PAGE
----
10 Extraordinary Urban Regenerative Strategies for Public Open Space

10 Extraordinary Urban Regenerative Strategies for Public Open Space

Article by Rosa di Gregorio Urban regeneration strategies are a very broad and complex topic with endless variations. In this article, we address the issue of urban regeneration applied to residential neighborhoods, in regard to their degradation and marginalization. In talking about urban regeneration, the degraded public space can represent a specimen “to design laboratory”, capable of allowing investigations and experiences aiming to establish a new quality of life in housing, spaces, relationships, environments, and social interactions. The regeneration process of public residential areas can find its solution through a new way to approach open spaces. Today, many of these open spaces can be found in areas that have been abandoned or are incomplete, degraded, or unsafe. Regardless of their situations, if one takes a proactive view, they are definitely convertible and can become an opportunity to start anew. The following 10 design strategies and projects are a significant testimony to urban regeneration.

Urban Regenerative Strategies

10. Diversity Diversity means to design the existing environment so that it is easily recognizable by the citizens, providing in those environments a clear, defined use and function of its places. Doing so requires that each open space be defined in terms of treatment, hierarchy, and readability. An extraordinary example of this is Superkilen Park in Copenhagen, Denmark.

Pedestrian friendly street. “Creative Commons BIG – Bjarke Ingels Group – SUK – Superkilen Park, Copenhagen, Denmark”. Source Forgemind ArchiMedia, licensed under CC 2.0

Pedestrian friendly street.
“Creative Commons BIG – Bjarke Ingels Group – SUK – Superkilen Park, Copenhagen, Denmark”. Source Forgemind ArchiMedia, licensed under CC 2.0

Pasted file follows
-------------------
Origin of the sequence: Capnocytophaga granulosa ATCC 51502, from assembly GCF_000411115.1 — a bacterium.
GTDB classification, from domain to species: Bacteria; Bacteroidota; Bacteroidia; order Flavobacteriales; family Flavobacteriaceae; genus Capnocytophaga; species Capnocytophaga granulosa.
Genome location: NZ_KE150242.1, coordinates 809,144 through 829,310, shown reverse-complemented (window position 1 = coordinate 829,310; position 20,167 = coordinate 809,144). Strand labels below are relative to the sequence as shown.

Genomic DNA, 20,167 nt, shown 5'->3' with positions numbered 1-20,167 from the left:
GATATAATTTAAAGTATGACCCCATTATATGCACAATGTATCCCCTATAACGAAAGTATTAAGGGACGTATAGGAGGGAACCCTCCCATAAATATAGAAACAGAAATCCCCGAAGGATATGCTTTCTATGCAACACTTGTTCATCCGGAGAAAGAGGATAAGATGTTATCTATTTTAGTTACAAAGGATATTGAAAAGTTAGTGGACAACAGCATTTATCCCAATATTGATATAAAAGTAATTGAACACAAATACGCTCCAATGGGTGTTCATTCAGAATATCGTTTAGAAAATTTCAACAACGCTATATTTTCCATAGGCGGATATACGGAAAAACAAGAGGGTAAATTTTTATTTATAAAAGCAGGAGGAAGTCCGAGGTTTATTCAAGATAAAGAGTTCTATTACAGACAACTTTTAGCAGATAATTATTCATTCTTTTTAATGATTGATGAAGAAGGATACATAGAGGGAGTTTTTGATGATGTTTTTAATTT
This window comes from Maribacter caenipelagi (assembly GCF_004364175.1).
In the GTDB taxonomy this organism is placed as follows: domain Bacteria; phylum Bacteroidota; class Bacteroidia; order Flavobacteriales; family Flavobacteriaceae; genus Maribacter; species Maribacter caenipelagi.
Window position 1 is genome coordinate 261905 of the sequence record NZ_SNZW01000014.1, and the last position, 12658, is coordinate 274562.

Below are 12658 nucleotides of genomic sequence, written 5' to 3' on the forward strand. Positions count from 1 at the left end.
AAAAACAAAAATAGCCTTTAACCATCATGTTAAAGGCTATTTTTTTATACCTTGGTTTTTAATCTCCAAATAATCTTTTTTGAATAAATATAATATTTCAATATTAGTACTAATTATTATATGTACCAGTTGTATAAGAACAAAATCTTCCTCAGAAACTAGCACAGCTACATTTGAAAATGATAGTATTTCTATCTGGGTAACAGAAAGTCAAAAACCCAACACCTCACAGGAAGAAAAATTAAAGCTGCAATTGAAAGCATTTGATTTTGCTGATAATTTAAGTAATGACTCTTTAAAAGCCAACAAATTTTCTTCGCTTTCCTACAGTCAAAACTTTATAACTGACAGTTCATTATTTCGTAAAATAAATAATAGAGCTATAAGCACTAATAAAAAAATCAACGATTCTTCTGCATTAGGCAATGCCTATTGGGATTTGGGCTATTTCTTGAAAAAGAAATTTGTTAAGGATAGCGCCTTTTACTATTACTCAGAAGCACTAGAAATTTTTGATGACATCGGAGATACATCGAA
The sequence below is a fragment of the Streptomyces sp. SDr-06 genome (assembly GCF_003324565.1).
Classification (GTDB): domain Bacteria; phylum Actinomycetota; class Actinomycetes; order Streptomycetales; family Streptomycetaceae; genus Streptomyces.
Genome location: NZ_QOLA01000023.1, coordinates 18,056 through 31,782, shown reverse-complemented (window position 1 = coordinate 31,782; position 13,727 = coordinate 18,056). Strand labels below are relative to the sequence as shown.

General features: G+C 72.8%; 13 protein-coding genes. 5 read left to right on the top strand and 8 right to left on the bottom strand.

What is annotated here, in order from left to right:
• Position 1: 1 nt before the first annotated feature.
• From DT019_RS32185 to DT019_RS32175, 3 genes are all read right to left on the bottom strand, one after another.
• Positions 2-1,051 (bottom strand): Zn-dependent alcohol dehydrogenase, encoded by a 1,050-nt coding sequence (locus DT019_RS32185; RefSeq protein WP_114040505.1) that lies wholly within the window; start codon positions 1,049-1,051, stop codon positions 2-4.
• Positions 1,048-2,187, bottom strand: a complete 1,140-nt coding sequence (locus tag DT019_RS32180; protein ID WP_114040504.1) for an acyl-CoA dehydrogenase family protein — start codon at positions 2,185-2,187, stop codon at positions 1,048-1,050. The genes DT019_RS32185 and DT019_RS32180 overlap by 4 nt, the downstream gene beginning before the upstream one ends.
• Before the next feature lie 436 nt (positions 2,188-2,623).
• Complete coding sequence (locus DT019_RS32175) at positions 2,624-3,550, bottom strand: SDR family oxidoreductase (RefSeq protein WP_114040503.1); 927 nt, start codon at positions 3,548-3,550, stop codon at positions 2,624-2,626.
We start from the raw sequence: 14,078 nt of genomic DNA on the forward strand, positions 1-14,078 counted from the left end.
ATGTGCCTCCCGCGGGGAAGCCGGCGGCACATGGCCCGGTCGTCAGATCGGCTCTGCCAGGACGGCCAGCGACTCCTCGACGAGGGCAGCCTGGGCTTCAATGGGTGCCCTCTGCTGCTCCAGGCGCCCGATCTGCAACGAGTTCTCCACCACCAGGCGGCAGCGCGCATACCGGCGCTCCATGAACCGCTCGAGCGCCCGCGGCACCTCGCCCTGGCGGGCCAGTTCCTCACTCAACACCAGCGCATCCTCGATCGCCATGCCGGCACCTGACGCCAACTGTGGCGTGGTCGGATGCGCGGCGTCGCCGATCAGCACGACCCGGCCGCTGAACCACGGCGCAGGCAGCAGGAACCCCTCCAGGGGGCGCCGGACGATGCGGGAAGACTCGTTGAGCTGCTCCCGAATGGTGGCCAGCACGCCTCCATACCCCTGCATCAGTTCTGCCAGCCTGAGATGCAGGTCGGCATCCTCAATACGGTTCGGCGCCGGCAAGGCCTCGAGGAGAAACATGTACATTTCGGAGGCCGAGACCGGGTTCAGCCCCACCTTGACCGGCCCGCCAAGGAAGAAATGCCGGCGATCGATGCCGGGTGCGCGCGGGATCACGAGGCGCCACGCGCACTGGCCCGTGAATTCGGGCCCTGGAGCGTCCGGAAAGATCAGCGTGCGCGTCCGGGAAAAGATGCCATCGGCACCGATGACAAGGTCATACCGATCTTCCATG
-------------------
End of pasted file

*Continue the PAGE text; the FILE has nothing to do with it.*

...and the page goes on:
9. Remodel Remodeling of a space involves using the existing materials to create something new that redefines the place. This can be seen in a project such as The King’s Cross Pond Club, where the anonymous and underutilized public space of the city center has been redesigned as a playground and pool.
The King's Cross Pond Club.

The King’s Cross Pond Club. Photo credit: John Sturrock

8. Relocation To encourage social cohesion, it is sometimes necessary to redesign the heart of a neighborhood from scratch. We call this strategy relocation. This can be achieved by concentrating in the same area spaces accessible to different social groups, providing them with specific and unique features. The Amstelveen project Zonnehuis Care Home by Hosper is a good example of this.
Amstelveen Zonnehuis Care Home

Amstelveen Zonnehuis Care Home. Photo credit: Ferry Streng

7. Infilling Infilling a space is the act of increasing population density through the insertion of new buildings. This strategy can include social housing and community services that attract economic growth, provide a quality lifestyle and offer activities. These are opportunities for social inclusion and urban regeneration. In his article “Turning the House Inside Out: A New Perspective on Residential Development”, LAN’s Nick Shannon talks about the Funen Blok K, by NL Architects in Amsterdam, the Netherlands, as an example of this stratification strategy.
Funen Blok K. Photo credit: Raoul Kramer

Funen Blok K. Photo credit: Raoul Kramer

6. Deconstruction Deconstruction is a reverse approach to the stratification strategy of infilling. It works by removing building components to create an open space suitable for public use where it did not exist before. An extraordinary example of this strategy — from which arises the whole architecture of the post-modern landscape — is New York City’s Central Park.